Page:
GPEC Launches A New Website To Promote The Greater Phoenix Story

At a time when traditional newspapers are struggling or even vanishing, the Greater Phoenix Economic Council has launched a new Web site designed to provide information that offers a complete picture of what is going on in the Valley.

One of the goals behind the formation of OGP — opportunitygreaterphoenix.com — is to offset some of the negative news coverage that continues to plague Arizona. Barry Broome, GPEC president and CEO, says community leaders agreed on the concept of establishing a communications initiative that focuses on the brand of the Greater Phoenix market.

“We’re more transactional,” Broome says. “A lot of great attributes about our market don’t necessarily get conveyed in a transactional exchange. Our reputation is tied to a lot of things that go well beyond building work force availability and the cost of a transaction.”

Working with the Maricopa Partnership of Art, the Greater Phoenix Chamber of Commerce, and the Phoenix Convention & Visitors Bureau, GPEC maintains the Web site that enables people in Arizona and elsewhere to read stories about Arizona they might not see anywhere else.

“You can find the kind of in-depth stories not necessarily always available in a typical news environment,” Broome says. “Hopefully, it will become a social media phenomenon. Our goal is to complement blog activity and news activity in the market, and really tell our story. It’s more of a communications initiative than a Web site.”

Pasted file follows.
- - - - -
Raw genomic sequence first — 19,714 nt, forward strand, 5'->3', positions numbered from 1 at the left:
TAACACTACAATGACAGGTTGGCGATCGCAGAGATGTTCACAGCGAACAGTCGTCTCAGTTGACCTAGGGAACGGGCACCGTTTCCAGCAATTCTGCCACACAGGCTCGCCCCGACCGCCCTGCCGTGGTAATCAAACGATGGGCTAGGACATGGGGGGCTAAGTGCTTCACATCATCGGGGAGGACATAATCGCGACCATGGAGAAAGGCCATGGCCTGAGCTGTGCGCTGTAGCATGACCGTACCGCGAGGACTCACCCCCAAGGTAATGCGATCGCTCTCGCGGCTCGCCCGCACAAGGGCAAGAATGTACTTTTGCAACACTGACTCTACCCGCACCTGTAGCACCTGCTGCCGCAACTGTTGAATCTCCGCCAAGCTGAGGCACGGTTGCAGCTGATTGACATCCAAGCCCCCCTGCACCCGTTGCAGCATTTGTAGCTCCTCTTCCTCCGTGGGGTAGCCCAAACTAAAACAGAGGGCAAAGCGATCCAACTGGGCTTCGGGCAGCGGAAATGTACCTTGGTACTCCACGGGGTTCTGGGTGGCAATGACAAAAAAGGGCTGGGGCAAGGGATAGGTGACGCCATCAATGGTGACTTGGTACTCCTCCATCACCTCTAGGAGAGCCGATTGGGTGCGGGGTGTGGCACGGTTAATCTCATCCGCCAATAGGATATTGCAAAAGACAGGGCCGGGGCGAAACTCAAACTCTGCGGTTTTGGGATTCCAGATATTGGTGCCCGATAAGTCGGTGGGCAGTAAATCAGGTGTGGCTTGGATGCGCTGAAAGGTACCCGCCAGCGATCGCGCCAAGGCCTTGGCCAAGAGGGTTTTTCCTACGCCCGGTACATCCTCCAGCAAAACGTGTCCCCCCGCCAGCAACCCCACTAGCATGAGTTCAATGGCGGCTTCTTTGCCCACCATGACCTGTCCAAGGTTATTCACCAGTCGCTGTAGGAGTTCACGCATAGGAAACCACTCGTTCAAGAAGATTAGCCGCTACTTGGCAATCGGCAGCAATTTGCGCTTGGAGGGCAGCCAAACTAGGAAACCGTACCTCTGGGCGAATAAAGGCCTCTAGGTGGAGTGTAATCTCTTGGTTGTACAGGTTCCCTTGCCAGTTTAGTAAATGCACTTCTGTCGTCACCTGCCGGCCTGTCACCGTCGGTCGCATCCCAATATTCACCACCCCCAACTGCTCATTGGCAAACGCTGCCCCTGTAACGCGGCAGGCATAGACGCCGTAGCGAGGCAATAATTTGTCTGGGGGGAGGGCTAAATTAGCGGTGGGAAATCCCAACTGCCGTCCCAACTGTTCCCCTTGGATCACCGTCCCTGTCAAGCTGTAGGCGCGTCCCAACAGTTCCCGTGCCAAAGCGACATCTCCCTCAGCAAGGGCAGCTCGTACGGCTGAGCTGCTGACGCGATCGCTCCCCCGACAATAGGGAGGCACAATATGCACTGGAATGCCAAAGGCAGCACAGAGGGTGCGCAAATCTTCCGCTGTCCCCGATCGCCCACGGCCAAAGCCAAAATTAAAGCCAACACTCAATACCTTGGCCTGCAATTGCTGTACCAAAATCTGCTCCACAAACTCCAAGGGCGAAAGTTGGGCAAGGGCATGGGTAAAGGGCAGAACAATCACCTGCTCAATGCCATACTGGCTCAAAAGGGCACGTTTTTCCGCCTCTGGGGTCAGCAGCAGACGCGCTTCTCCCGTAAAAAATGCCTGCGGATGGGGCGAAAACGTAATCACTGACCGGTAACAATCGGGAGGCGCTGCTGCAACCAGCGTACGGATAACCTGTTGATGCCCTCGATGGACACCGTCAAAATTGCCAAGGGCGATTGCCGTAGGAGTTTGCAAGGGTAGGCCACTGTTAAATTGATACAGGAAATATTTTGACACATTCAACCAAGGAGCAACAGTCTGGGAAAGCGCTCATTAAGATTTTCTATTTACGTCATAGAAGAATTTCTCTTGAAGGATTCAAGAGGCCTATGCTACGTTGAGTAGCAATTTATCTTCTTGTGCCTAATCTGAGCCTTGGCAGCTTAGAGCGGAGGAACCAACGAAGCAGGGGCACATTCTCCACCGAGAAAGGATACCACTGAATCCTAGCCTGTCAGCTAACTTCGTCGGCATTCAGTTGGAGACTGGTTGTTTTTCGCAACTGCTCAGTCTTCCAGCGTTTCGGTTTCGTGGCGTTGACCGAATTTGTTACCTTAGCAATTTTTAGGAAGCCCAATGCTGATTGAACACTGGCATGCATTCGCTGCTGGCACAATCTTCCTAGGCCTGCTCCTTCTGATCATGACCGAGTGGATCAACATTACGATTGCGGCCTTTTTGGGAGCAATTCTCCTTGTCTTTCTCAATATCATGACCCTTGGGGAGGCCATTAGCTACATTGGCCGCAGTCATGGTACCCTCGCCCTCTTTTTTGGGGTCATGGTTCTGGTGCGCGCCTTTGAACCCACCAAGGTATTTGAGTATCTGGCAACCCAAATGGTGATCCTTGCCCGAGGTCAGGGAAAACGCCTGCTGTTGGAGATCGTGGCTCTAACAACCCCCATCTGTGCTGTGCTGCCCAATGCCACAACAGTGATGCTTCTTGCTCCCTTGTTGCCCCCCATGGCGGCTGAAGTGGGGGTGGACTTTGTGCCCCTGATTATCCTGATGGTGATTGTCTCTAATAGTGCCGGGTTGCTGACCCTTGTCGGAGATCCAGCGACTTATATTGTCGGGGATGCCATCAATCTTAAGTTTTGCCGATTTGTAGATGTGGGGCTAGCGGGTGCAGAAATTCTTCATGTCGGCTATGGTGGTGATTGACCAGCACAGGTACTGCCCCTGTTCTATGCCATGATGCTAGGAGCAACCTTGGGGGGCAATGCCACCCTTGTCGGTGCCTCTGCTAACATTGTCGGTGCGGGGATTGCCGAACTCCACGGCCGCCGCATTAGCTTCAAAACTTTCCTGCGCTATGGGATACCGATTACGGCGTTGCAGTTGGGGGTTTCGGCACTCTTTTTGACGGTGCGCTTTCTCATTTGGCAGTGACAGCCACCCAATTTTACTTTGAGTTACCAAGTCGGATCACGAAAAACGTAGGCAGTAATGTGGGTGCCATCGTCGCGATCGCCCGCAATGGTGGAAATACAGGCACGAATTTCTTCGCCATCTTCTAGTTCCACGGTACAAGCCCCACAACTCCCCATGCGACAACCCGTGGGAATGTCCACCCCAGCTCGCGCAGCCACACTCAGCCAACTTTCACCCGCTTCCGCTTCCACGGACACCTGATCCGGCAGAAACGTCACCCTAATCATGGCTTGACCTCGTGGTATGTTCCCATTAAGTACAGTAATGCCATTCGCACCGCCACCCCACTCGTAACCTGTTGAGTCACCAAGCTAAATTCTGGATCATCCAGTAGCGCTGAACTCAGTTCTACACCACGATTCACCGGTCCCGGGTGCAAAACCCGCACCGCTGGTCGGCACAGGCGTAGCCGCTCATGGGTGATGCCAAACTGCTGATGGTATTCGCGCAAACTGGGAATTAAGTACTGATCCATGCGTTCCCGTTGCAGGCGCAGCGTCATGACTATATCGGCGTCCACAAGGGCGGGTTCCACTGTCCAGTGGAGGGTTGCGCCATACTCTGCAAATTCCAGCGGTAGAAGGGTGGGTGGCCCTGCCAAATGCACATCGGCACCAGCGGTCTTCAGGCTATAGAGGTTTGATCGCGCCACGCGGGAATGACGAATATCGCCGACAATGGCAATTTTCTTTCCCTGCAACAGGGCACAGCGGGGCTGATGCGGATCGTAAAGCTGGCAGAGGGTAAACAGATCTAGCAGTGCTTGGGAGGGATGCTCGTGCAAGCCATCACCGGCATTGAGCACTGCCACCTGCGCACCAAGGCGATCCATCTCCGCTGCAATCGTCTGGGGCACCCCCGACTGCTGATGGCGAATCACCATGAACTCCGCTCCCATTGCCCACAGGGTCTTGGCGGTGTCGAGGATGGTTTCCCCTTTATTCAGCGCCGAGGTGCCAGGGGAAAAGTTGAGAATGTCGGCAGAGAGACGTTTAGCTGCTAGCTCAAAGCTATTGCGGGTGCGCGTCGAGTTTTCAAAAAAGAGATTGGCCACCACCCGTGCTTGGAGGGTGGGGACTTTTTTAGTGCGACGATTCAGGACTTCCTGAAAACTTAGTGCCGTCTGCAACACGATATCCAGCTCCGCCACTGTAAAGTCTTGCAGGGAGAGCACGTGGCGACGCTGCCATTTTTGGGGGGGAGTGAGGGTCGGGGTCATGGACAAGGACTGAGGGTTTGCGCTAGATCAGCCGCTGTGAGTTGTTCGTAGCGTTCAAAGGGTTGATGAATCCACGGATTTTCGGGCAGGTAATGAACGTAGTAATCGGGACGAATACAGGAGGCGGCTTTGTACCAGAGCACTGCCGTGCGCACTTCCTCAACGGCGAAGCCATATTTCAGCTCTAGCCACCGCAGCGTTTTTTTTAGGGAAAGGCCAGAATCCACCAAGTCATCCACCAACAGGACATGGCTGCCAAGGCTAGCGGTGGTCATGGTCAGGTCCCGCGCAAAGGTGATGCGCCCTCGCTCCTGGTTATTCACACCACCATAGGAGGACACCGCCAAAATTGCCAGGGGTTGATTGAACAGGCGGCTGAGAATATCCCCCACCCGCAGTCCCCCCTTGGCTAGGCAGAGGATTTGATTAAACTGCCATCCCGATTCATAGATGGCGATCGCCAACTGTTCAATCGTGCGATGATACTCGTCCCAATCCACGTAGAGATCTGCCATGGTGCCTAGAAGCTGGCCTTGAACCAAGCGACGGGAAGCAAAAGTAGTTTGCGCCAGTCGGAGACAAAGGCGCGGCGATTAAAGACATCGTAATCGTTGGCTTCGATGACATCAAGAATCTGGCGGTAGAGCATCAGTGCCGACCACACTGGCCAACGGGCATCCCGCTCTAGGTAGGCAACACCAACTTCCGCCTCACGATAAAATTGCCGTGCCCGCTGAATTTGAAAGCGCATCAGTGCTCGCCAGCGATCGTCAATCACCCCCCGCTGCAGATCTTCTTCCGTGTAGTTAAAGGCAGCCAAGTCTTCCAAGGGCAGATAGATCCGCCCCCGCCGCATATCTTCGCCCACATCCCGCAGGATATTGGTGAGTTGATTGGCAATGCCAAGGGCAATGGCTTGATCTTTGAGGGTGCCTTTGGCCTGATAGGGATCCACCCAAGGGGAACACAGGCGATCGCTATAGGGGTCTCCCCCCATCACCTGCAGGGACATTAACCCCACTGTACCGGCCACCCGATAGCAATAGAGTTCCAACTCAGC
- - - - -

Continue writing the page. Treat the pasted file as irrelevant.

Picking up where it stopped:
Events of the past two years spurred the creation of Opportunity Greater Phoenix. There was concern that mainstream media were not defining Greater Phoenix in a fair and equitable way. Those events Broome mentions include the immigration debate, the housing market collapse, the impact on Arizona from the banking crisis and issues related to a state budget bleeding red ink.

GPEC Chairman Michael Bidwill and Vice Chair William Pepicello obtained funds from the private sector to launch the site. A Web publisher and a part-time reporter were brought onboard. Discussions about OGP began Oct. 1. Eight weeks later, the site was up and running.

The OGP site is designed to inform and influence the conversation about all things related to business, employment, and the economy in Greater Phoenix. It provides accurate coverage of news, trends and analysis relevant to the local economy, along with resources such as database searches, lists, links and summaries on work force, quality of life, and overall competitiveness. It will be particularly helpful, Broome says, when GPEC embarks on economic development trips to New York City and Washington, D.C. Interested parties can go to a single site and get a broad base of stories about the Greater Phoenix market, he says.

Commenting on the emergence of blogs, Broome says, “There’s not a lot of peer review to a blog. As communications becomes more organic and viral, we think it’s important that the market has an organic and viral communication device that will allow readers who are intrigued about our market an intense reading and learning experience.”